Enabling mobile phones to work deep underground on London's ancient tube network has long been a desire for both mobile networks, users and the city itself, but a recent announcement of a £50m gift of hardware from Chinese manufacturer Huawei has not helped progress the plans into fruition. Negotiations between Transport for London (TfL), the mobile operators and engineering firm Thales, who would install the system have broken down over financial and technological aspects. Due to constraints on TfL's budget, the mobile networks would need to fund the work required to get the network installed, and it's likely that this is a stumbling block as to why progress hasn't been made.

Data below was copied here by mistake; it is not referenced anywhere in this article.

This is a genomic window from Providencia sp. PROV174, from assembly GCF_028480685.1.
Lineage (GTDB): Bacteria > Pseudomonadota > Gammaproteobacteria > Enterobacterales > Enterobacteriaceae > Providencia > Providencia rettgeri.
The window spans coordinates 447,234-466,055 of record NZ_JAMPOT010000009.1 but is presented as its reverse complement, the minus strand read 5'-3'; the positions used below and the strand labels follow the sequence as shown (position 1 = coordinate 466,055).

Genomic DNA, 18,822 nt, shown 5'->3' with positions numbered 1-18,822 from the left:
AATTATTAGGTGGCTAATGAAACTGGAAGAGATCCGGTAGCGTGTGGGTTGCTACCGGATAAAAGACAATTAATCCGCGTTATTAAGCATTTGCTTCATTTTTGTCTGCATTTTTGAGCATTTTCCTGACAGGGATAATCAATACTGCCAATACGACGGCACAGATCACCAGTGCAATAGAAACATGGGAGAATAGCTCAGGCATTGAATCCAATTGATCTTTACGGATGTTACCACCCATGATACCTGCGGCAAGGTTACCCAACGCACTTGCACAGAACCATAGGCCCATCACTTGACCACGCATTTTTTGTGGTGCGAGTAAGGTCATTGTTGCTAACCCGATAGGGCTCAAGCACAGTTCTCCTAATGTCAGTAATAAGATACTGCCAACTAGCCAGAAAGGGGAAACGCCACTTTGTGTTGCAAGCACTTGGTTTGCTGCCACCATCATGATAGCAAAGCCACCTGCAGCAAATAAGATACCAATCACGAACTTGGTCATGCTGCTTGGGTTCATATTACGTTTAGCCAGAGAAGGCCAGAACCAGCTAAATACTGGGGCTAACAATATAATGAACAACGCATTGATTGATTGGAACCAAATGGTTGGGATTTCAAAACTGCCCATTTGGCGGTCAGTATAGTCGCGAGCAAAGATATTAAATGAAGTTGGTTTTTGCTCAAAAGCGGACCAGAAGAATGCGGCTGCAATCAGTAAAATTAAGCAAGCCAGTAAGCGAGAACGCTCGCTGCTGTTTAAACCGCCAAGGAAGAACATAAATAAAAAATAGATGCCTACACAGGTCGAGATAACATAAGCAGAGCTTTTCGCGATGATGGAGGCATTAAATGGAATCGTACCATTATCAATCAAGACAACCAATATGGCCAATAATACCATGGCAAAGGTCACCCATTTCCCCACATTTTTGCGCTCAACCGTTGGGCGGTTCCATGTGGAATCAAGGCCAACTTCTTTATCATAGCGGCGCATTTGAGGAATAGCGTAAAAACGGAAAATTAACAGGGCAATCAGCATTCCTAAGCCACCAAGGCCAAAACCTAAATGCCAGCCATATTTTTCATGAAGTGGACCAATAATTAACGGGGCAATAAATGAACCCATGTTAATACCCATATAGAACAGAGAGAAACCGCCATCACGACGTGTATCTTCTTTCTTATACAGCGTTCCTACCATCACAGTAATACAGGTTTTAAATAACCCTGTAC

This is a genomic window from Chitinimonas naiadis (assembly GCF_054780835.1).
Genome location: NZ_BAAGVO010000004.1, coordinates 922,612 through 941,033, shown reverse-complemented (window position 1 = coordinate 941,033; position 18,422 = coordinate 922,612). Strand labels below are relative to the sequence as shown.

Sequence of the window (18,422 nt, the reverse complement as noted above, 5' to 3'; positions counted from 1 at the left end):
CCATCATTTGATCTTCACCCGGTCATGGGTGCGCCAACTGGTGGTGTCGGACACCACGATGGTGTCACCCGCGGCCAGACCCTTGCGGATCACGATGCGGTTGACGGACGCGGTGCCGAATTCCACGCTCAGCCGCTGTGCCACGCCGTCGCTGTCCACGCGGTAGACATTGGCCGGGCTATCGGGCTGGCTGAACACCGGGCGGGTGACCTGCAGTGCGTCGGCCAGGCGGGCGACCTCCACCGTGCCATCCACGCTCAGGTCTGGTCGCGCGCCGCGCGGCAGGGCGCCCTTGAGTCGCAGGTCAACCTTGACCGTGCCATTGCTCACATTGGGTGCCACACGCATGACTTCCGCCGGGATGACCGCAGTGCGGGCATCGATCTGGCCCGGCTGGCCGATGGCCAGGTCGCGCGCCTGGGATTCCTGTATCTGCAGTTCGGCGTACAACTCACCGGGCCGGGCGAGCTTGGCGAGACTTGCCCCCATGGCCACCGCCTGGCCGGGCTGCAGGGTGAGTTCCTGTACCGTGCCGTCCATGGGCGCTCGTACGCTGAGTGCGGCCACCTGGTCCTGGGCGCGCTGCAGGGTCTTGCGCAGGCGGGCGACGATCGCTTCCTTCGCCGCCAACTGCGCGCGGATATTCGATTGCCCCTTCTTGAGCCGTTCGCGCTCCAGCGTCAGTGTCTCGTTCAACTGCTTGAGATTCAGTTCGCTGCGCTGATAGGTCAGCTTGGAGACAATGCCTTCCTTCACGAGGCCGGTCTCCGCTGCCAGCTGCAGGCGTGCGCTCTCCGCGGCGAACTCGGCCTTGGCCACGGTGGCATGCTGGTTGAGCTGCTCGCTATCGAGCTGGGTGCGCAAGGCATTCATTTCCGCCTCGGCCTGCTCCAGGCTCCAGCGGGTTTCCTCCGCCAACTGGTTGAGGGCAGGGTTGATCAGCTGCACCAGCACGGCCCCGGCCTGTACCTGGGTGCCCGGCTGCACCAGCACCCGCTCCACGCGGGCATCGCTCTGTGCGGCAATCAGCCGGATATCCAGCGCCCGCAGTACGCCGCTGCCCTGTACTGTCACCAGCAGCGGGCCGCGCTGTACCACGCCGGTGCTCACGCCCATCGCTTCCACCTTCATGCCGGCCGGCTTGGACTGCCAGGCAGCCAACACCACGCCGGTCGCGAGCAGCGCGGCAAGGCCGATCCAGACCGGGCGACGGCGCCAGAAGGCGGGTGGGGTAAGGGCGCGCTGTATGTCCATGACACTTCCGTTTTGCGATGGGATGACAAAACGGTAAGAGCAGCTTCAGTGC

"The mayor and TfL made it clear that, given the financial pressures on TfL's budgets, any solution would have to have been funded through mobile operators with no cost to fare or taxpayers.
The parties were not able to agree a viable proposal, and the project is therefore not being progressed at this time."Transport for London statement
The aim to enable mobile coverage on the tube does remain a long-term goal but it's likely that Londoners will have to wait a few more years at least before this will happen. Other proposals to enable Wi-Fi access at tube stations is still set to go ahead, with 120 stations due to be live before the 2012 Olympic Games.